but without success. It was his greatest commercial failure. A few weeks after
the outbreak of World War II, the film was banned. The ban was lifted briefly in
1940, but after the fall of France it was banned again. Subsequently, the
original negative of the film was destroyed in an Allied bombing raid. It was
not until the 1950s that two French film enthusiasts, Jacques Durand and Jean
Gaborit, with Renoir's co-operation, were able to reconstruct a near-complete
print of the film. Today, The Rules of the Game appears frequently near
the top of critics' polls as one of the best films ever made.
In July 1939, just a week after the
disastrous premiere of The Rules of the Game, Renoir went to Rome with
Karl Koch and Dido Freire, subsequently his second wife, to work on the script
for a film version of Tosca. This he abandoned to return to France in
August 1939, to make himself available for military service. At the age of 45,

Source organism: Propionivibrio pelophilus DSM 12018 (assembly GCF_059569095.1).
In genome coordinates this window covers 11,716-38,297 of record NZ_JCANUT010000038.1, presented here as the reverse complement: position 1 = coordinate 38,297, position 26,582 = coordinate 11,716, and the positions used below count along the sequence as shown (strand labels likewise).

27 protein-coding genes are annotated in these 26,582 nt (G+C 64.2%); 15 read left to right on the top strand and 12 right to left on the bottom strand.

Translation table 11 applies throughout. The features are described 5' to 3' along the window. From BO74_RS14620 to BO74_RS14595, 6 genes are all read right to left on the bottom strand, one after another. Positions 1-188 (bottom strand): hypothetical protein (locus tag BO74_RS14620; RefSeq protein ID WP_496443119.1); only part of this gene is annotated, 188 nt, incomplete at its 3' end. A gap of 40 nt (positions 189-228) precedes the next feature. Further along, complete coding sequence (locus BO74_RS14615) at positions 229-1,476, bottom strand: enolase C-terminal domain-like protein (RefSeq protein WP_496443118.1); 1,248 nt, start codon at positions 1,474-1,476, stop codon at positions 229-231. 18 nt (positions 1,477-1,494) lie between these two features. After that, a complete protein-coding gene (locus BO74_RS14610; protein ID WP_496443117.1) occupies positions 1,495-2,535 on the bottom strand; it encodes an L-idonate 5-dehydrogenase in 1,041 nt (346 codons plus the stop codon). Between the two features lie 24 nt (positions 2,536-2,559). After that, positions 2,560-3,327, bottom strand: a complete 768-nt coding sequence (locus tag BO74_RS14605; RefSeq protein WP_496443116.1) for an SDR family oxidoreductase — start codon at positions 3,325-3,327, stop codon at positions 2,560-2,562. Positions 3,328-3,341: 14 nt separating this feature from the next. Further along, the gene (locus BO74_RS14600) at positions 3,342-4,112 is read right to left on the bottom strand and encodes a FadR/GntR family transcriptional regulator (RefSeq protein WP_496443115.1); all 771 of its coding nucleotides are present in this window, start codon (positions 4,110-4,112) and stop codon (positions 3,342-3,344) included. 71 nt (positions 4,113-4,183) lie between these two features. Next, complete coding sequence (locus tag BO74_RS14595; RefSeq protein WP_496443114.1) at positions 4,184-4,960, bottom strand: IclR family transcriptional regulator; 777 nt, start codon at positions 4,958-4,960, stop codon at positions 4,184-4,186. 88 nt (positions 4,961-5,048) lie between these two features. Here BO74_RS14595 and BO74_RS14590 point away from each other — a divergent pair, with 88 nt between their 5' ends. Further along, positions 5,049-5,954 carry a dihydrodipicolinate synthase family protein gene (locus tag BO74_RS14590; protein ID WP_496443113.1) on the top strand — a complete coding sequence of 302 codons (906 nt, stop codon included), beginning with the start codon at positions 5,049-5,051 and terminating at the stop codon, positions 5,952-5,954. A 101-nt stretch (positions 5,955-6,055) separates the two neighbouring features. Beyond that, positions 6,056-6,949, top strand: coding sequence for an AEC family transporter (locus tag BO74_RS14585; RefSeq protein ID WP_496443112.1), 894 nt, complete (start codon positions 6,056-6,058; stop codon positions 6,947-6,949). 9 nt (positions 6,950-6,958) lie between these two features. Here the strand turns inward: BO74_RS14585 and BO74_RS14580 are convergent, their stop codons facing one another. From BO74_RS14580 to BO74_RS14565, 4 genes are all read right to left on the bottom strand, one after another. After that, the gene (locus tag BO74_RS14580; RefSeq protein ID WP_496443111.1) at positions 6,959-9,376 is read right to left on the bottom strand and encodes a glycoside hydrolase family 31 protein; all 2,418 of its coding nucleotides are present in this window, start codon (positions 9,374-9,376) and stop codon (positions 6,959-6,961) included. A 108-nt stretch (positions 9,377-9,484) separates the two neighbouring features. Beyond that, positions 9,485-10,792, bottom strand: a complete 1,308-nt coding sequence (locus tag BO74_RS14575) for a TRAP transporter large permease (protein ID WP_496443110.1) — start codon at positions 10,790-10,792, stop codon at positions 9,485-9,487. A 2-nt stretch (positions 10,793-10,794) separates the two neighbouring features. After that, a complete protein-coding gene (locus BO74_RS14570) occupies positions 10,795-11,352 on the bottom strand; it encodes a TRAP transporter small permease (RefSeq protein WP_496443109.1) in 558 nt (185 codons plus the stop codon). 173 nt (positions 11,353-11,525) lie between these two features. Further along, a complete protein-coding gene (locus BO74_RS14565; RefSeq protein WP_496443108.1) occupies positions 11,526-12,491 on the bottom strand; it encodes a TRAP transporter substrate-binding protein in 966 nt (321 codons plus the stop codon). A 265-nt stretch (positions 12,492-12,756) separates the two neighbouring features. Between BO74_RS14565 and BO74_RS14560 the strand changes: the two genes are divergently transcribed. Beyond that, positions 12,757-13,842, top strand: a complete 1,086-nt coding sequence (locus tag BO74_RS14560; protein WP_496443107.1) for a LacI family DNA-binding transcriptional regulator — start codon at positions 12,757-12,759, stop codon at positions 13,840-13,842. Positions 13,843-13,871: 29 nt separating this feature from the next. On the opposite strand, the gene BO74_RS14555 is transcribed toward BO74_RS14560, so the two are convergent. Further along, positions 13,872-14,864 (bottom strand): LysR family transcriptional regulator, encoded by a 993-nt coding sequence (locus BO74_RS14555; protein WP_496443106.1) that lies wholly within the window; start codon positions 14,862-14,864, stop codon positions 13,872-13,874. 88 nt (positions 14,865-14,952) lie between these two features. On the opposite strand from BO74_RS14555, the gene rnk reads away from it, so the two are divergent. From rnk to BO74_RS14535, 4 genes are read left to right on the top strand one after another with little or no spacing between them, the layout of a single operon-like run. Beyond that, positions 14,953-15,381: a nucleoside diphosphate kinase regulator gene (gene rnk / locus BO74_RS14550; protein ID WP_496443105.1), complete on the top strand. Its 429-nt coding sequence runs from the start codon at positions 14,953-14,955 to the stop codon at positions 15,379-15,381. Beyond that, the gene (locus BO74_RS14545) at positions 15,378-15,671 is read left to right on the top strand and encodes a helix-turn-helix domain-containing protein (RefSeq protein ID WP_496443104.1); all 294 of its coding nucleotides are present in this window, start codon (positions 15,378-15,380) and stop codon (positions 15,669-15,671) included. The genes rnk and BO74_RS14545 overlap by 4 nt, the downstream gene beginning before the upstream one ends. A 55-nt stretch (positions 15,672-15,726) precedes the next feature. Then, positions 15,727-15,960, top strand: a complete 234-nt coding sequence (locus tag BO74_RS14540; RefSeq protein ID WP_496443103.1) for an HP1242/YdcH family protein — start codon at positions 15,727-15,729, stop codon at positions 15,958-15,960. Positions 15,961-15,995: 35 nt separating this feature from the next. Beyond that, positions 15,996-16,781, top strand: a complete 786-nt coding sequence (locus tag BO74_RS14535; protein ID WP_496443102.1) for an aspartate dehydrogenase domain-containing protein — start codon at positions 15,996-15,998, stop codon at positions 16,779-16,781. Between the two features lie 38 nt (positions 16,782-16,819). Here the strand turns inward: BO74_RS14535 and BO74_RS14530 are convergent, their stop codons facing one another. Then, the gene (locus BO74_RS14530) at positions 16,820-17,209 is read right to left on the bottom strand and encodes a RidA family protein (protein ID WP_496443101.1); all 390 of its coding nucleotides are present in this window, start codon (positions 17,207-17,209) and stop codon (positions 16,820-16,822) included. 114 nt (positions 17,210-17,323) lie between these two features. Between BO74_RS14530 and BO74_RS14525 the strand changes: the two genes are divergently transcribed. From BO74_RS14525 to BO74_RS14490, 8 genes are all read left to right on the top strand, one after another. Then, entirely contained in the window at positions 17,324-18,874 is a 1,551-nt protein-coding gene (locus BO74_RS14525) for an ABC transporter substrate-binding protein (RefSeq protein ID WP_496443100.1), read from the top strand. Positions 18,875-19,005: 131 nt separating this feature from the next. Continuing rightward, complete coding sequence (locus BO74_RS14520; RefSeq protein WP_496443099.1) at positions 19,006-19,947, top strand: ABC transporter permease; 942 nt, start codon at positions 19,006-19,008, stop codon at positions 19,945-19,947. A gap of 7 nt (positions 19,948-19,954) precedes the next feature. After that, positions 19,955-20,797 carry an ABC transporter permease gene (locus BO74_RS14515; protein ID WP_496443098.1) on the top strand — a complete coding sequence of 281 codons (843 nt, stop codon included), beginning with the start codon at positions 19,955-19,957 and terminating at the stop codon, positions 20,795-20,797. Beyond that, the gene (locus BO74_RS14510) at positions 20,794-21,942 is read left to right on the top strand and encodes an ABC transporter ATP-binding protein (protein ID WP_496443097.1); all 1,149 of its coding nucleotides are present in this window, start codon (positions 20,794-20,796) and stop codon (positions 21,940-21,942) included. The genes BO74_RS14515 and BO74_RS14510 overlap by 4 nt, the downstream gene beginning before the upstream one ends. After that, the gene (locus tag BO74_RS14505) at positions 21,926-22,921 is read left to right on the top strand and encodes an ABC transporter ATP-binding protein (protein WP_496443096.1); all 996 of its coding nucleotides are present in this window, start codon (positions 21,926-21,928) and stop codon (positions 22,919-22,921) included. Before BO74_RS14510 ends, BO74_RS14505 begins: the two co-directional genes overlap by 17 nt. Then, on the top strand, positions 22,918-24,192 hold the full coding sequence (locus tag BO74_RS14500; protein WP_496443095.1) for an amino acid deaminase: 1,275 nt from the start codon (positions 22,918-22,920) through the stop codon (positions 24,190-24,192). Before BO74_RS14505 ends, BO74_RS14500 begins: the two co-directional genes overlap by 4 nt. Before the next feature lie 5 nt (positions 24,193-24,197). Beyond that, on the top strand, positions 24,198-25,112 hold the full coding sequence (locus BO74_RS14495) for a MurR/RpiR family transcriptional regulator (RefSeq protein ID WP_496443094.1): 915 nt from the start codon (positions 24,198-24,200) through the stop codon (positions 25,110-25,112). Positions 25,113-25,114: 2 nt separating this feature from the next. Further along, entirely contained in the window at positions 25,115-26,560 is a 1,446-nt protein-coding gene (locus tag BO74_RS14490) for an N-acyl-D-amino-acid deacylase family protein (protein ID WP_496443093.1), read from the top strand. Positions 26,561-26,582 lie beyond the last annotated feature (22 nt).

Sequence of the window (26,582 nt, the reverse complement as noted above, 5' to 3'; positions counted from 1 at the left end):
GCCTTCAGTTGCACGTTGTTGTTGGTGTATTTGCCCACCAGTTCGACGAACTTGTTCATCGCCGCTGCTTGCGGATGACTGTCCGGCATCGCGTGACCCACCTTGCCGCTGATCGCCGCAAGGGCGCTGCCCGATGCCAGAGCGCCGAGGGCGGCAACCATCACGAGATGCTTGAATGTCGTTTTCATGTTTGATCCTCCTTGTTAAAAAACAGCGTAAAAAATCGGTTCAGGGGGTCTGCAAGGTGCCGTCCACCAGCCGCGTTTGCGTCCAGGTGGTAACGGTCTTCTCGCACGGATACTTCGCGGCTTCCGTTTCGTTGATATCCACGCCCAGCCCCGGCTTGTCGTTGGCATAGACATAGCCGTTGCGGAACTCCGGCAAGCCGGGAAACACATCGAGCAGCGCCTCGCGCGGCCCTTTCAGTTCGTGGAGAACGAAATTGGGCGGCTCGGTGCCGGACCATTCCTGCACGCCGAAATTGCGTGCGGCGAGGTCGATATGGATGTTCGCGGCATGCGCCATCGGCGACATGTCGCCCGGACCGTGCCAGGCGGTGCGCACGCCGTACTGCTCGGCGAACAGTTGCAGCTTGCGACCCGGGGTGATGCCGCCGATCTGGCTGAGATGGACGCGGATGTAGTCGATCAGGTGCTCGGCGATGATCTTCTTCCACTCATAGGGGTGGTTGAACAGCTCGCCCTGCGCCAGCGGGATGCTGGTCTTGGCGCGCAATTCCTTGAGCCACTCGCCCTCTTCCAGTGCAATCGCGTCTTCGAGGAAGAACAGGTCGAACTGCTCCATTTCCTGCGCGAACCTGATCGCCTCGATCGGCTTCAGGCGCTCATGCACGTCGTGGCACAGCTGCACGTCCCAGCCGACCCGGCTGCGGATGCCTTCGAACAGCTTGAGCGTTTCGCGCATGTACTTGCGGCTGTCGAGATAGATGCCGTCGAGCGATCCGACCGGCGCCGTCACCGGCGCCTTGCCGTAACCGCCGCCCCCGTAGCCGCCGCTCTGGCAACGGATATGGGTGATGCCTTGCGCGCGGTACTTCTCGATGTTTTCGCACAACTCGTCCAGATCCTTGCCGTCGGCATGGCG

he became a lieutenant in the French Army Film Service, and was sent back to
Italy, to teach film at the Centro Sperimentale di Cinematografia in Rome, and
resume work on Tosca. The French government hoped that this cultural
exchange would help to maintain friendly relations with Italy, which had not yet
entered the war. As war approached, however, he returned to France and then,
after Germany invaded France in May 1940, he fled to the United States with
In Hollywood, Renoir had difficulty finding projects that
suited him. In 1943, he co-produced and directed an anti-Nazi film set in